Five charities supporting inclusion, employability, and skills generation in the North East will share a £40,000 donation after colleagues from Newcastle Building Society pitched their passion for communities in a series of Dragons’ Den-style presentations to its Executive team.
The grants were established as an innovative way for the Society to celebrate receiving a rare ‘Platinum’ accreditation from Investors in People, with colleagues asked to help decide how to allocate the donations and to share the achievement with its communities.
Five teams chose charities which were both close to their hearts and were already making a huge difference to communities in the region. Working with their chosen charity, each group made a presentation to the Executive team who agreed the distribution of funding.
Andrew Haigh, Chief Executive at Newcastle Building Society, said: “We’re incredibly proud to achieve Platinum status from Investors in People and wanted to share the achievement in a meaningful way. Colleagues told us the best way to do that was to support some of the charities they care about deeply and the Executive team was blown away by the passion each team showed during their presentations.
“We know charities across the region are working incredibly hard in extremely challenging circumstances. Promoting inclusion, employability and skills generation is even more critical as we face the economic challenges triggered by the pandemic. We’re happy to be able to support some of the charities that work so hard to do this in our region.”
The charities benefiting from the donation are Children North East, Daisy Chain, Altitude Foundation, Single Homeless Action In Durham (SHAID) and Stepney Bank Stables. Each charity aligns with the Society’s desire to promote inclusion, employability and skills generation.
Stepney Bank Stables received a grant of £8,000 to support the work they do to help people develop important life skills through horse riding. Teesside-based Daisy Chain, who also received £8,000, support families affected by autism by providing respite for service users in the Tees Valley.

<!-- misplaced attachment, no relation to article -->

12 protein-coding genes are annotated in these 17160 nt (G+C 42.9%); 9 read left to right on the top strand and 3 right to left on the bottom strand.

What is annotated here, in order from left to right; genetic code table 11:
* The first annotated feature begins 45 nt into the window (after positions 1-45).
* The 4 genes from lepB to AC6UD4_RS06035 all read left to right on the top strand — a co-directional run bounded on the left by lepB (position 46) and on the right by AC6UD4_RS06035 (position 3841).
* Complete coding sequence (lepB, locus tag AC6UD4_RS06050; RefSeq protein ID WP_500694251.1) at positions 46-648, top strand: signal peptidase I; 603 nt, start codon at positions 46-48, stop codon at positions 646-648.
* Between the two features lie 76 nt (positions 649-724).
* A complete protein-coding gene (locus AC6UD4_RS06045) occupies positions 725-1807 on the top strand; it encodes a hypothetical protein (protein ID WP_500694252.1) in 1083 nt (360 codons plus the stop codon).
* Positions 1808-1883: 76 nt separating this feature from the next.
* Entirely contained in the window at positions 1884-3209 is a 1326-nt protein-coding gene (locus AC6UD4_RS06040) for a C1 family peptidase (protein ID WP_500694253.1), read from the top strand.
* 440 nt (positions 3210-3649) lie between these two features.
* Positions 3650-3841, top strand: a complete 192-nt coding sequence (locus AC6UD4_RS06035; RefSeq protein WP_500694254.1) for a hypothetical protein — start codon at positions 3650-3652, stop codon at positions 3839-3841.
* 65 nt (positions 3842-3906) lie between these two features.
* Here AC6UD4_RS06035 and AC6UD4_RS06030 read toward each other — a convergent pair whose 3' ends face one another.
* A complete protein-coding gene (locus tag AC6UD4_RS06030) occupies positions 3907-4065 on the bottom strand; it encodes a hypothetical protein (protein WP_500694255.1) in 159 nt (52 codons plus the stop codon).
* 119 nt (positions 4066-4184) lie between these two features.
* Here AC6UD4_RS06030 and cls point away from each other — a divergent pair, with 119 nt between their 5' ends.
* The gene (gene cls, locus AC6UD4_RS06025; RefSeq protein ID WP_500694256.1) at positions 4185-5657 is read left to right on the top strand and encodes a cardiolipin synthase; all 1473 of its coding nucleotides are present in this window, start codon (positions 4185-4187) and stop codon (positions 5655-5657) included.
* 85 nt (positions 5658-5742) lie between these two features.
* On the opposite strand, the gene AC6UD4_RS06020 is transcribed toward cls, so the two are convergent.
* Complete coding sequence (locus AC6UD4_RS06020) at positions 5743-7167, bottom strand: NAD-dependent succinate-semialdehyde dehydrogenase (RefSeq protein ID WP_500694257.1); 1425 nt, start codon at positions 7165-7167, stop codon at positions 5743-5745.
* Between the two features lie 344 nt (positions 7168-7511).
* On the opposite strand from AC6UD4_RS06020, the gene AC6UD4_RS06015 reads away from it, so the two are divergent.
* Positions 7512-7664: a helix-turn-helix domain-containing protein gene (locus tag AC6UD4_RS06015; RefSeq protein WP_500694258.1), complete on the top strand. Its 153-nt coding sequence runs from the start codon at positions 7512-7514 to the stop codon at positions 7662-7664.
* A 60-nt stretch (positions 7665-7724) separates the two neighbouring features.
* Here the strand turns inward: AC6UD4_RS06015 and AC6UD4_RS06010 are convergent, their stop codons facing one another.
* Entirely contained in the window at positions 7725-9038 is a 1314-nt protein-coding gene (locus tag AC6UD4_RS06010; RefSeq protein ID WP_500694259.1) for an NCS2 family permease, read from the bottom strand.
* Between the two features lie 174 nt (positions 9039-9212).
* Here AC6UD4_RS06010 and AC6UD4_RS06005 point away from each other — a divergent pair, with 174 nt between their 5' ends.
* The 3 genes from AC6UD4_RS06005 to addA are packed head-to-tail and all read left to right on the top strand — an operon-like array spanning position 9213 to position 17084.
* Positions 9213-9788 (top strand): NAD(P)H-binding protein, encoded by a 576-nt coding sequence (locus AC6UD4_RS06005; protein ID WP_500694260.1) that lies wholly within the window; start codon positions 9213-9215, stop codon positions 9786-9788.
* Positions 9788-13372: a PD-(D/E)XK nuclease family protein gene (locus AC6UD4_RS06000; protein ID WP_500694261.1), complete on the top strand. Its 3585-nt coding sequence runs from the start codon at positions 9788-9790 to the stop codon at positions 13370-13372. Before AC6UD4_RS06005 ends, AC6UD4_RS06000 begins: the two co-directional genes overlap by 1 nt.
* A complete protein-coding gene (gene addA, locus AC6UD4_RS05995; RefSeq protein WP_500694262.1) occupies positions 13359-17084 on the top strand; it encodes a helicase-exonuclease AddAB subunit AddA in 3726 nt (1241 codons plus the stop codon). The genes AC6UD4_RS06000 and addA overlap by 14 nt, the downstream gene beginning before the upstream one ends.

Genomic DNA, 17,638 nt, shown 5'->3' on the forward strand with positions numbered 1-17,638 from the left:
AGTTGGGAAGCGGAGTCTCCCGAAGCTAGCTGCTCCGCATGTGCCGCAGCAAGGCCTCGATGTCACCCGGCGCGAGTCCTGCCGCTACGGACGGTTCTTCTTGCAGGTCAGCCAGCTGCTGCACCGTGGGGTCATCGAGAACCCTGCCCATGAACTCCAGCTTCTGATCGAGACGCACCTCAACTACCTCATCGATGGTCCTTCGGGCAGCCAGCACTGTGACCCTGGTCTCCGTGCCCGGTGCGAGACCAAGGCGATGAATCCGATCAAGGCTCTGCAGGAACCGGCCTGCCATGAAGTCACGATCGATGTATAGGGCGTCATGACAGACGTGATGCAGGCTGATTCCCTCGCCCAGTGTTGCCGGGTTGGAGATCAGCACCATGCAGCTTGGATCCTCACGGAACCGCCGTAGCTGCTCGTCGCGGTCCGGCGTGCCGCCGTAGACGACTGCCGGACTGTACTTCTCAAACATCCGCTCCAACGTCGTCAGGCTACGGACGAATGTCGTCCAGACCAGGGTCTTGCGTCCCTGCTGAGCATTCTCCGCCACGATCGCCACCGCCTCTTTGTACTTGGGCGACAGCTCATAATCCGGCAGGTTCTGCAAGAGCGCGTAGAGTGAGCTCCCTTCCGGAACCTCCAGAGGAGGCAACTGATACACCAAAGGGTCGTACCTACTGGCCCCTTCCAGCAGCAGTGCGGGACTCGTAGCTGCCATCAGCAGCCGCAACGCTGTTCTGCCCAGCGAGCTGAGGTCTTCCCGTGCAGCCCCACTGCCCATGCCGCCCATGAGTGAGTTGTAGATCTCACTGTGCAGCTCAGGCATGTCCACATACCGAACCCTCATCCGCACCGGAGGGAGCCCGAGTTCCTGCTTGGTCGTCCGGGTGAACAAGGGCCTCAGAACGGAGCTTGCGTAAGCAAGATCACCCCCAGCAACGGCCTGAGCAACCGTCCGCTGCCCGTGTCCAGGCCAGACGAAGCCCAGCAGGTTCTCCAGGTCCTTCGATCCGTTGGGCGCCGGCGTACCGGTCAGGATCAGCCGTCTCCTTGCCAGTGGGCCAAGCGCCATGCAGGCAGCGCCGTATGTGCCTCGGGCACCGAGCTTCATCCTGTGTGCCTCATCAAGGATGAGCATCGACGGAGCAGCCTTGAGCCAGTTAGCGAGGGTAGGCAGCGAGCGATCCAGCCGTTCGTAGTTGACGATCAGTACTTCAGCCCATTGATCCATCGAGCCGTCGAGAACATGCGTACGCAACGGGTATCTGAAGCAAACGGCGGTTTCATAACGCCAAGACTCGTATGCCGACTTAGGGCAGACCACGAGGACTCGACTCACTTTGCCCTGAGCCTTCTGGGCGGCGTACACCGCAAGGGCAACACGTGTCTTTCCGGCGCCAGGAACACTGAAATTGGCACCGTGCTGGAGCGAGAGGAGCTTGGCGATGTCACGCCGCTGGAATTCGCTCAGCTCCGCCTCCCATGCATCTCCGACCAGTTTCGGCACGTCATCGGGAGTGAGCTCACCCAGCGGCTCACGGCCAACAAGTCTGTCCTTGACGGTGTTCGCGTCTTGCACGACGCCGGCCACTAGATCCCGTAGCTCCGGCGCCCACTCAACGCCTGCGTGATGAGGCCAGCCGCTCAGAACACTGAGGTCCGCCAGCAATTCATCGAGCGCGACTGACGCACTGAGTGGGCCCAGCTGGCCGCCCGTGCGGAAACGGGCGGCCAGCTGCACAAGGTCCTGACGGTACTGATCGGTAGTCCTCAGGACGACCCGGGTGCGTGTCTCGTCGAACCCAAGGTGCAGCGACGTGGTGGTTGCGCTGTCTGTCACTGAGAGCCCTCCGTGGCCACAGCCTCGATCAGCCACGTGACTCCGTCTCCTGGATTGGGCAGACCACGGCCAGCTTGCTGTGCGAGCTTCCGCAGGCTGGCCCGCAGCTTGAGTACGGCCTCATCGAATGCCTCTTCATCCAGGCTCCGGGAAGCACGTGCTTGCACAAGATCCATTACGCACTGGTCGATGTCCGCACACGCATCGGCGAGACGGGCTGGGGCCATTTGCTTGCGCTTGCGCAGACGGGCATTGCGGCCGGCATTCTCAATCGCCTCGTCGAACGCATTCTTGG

Children North East received £7,000 to support the work they do to create life-changing differences for babies, children and young people in their families, schools and communities.
Receiving a grant of £6,000 from the Society, Altitude Foundation enable young people with untapped potential to pursue their passion for technology, get their first job, and inspire others to do the same.
SHAID received a grant of £11,000 to support their work around providing a range of housing advice, support and other related services to help young people make the difficult transition to living independently in the community. The charity also provide access to other essential services such as employment, training, education and healthcare.
Kevin Howe, CEO of SHAID, was part of the team presenting to the Society’s Executive team and said: “SHAID have been working with vulnerable young people for over 20 years, so it was wonderful news to hear that Newcastle Building Society were planning on supporting us and I’m looking forward to developing a long-lasting relationship with the Society.
“I loved being involved in the presentations and saw first-hand that the people at the Society are passionate about supporting charities and have a genuine connection to their communities. We’re grateful for the support of the Society, which is most welcome at the beginning of a new year after such a difficult one.”
The £40,000 colleague-directed donation is in addition to a £1.5 million community commitment made by Newcastle Building Society in 2020. Through its Community Fund at the Community Foundation Tyne & Wear and Northumberland, the Society recently announced £69,000 of grants for charities supporting people most impacted by the Covid-19 pandemic.